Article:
Brooklyn’s director, John Crowley, isn’t surprised his star is receiving a career award at the ripe old age of 21. “When I look at Saoirse’s body of work,” he says, “I see the evolution of a major actress. To watch her earliest performances is to watch an actor who looks as though they’ve arrived fully formed with a complete set of skills and talent. At age 13! But, in many ways, she’s entering what must surely be her most exiting period to date. She always had an uncanny technical sense of the camera, but watching her create the role of Eilis, I was struck by the way that that technique was being put at the service of a huge emotional powerhouse within. That balance of flawless technique and huge emotional range is as rare as it is thrilling.”
Ronan had never before played a character so close to her own experience as Eilis. “But Brooklyn is my first, real Irish role,” she says, “and so I needed it to be something that was incredibly personal to me. And, since I grew up in a county just 25 minutes away from Enniscorthy [Ireland, where much of the film takes place], well, that was an amazing connection. So was the fact that my mam and dad made the same journey that Eilis did back in the ’80s when they went to New York. And, of course, I was born in New York while they were there, so there’s that connection, too. And then, there was the fact that between the time that I signed to do the film and shooting it, I’d moved away from home for the very first time: I moved to London and was very, very homesick and very much missed, exactly as Eilis says in the film, ‘Being an Irish girl in Ireland.’ ”
“So I was going through the [same things Eilis was going through] at exactly the same time that I was filming Brooklyn. It wasn’t like I was looking back at an experience I’d been through in hindsight, it was something I was dealing with as I was making the film. To do a film that tackles [the issues of leaving home and growing up] in such an emotional way would knock me sideways [during the shoot], sometimes.”
Her performance has Oscar pundits predicting her return to the Academy Awards ceremony this year as a Best Actress nominee. But Ronan shuts down that kind of talk, pronto. “We’re not mentioning the ‘O’ word just yet,” she says. Why? “Because I can say now that I’m lucky I’ve been on both sides of that equation. See, you’ll have that [Oscar] discussion around your film and, sometimes, it does go that way [as with Atonement] and, sometimes, you have the discussion and it doesn’t go that way [as with The Lovely Bones]. Now, I genuinely don’t expect to be nominated for anything. Then, if it happens, it’s a great surprise.”
By the time the academy nominations are announced Jan. 14, Ronan — yet again echoing her Brooklyn character’s journey — will have moved to New York to make her theatrical debut on Broadway as Abigail in Arthur Miller’s The Crucible. “No pressure there, not at all, for your first ever play!” says Ronan with another laugh at the prospect of tackling a classic for her stage debut and being directed by Ivo van Hove.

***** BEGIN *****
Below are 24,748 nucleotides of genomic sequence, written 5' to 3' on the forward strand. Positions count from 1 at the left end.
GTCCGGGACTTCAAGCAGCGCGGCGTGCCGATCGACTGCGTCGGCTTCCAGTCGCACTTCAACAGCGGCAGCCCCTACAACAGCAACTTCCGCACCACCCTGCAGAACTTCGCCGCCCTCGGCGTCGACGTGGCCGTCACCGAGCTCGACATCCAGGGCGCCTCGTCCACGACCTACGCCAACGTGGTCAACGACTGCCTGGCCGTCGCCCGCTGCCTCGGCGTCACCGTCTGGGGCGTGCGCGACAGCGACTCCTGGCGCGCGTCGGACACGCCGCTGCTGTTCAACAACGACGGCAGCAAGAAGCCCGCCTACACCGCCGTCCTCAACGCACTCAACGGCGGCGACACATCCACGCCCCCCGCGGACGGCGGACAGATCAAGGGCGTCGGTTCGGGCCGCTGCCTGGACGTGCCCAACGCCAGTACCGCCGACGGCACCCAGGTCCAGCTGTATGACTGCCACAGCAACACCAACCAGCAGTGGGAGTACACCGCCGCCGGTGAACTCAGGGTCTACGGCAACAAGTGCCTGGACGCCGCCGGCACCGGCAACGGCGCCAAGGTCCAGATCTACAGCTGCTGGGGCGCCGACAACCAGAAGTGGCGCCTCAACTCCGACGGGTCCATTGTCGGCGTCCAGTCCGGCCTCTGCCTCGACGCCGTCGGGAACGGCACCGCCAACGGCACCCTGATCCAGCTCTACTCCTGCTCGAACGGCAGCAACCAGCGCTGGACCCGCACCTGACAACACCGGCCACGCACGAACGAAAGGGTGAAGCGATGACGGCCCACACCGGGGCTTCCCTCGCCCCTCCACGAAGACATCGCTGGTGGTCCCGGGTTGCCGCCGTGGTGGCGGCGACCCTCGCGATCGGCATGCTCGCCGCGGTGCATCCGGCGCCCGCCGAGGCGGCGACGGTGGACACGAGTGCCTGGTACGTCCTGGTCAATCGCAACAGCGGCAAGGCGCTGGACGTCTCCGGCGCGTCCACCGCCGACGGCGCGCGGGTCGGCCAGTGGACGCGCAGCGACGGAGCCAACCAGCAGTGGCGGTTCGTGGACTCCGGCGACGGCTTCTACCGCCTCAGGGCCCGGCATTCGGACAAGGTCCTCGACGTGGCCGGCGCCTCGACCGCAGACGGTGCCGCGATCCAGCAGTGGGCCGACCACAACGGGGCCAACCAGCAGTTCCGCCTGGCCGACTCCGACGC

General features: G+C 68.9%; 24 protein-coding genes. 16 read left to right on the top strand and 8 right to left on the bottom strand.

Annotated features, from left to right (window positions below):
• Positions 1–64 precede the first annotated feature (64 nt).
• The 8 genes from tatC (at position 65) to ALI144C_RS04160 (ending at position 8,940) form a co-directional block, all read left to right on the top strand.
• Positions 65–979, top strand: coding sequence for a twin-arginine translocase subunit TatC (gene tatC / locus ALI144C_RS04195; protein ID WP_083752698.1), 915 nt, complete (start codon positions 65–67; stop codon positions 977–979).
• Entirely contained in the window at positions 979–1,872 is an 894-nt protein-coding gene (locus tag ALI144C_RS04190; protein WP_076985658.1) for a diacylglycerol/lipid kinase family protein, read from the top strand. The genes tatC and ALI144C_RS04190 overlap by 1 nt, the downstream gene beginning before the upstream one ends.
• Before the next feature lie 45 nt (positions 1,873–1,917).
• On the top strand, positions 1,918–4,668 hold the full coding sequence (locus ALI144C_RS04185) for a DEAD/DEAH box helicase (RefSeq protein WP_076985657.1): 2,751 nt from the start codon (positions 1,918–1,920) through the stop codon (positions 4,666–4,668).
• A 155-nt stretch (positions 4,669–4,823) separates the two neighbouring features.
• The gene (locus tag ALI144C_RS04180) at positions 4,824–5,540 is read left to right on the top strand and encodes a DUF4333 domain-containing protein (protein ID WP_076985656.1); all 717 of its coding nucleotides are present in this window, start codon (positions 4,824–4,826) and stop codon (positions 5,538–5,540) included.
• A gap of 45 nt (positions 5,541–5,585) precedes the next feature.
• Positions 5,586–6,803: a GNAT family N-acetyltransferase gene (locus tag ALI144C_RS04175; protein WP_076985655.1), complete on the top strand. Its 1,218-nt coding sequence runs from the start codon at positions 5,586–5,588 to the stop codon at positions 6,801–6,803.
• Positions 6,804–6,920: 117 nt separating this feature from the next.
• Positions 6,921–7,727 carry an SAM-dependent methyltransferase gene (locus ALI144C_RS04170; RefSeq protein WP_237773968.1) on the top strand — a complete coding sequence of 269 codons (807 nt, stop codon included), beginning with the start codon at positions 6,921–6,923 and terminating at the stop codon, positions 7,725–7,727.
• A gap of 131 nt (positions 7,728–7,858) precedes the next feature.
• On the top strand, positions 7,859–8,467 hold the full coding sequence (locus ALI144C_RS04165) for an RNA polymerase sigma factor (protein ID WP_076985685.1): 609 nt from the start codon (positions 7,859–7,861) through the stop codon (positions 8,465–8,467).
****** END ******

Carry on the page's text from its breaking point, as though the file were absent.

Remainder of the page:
She does see a certain kinship, however, in Atonement’s Briony and The Crucible’s dangerously hysterical Abigail, whose twisted love destroys the lives of the farmer, John Proctor, and an entire town with her accusations of witchcraft. “I see the comparison … But I think Abigail is more malicious than Briony was. Briony was this child and the only thing she could turn to was her imagination, whereas, with Abigail … well, Abigail has an infatuation with John that becomes territorial and aggressive. I think it’s going to be so much fun, because Abigail is … the villain! There’s not much to admire about her and that’s great to play!”
It’s also the polar opposite of Brooklyn’s heroine. Which is exactly the way this actress likes to roll. “I never want to repeat myself,” she says. “And I’m desperate to get back to work. Acting is one of those things that’s more than just doing one job after another for me. It’s how I’ve always expressed myself. I’m an only child and I was the type of kid that would just go off into my own world. And I still do: I talk to myself and completely imagine whatever is in my head is actually happening in real life. Which maybe isn’t the healthiest thing a 21-year-old [should] do!” Then she laughs, sighs, and declares, “But it’s natural for me … I’d probably burst if I couldn’t act.”
With a film version of Chekhov’s The Seagull already in the can (yes, of course, she plays the actress, Nina), a Vincent van Gogh movie, Loving Vincent, wrapped, as well, Broadway calling, and a trip to the 27th Palm Springs International Film Festival on her dance card, Saoirse Ronan needn’t worry about an imminent implosion.
Her Brooklyn director agrees. “I really think we’re watching a singular actor develop and I’m sure she will amaze us and move us and surprise us for many years,” says Crowley. “I also hope she gets the opportunity to show off her wicked wit!”
She will. Ms. Saoirse Ronan is clearly just getting started.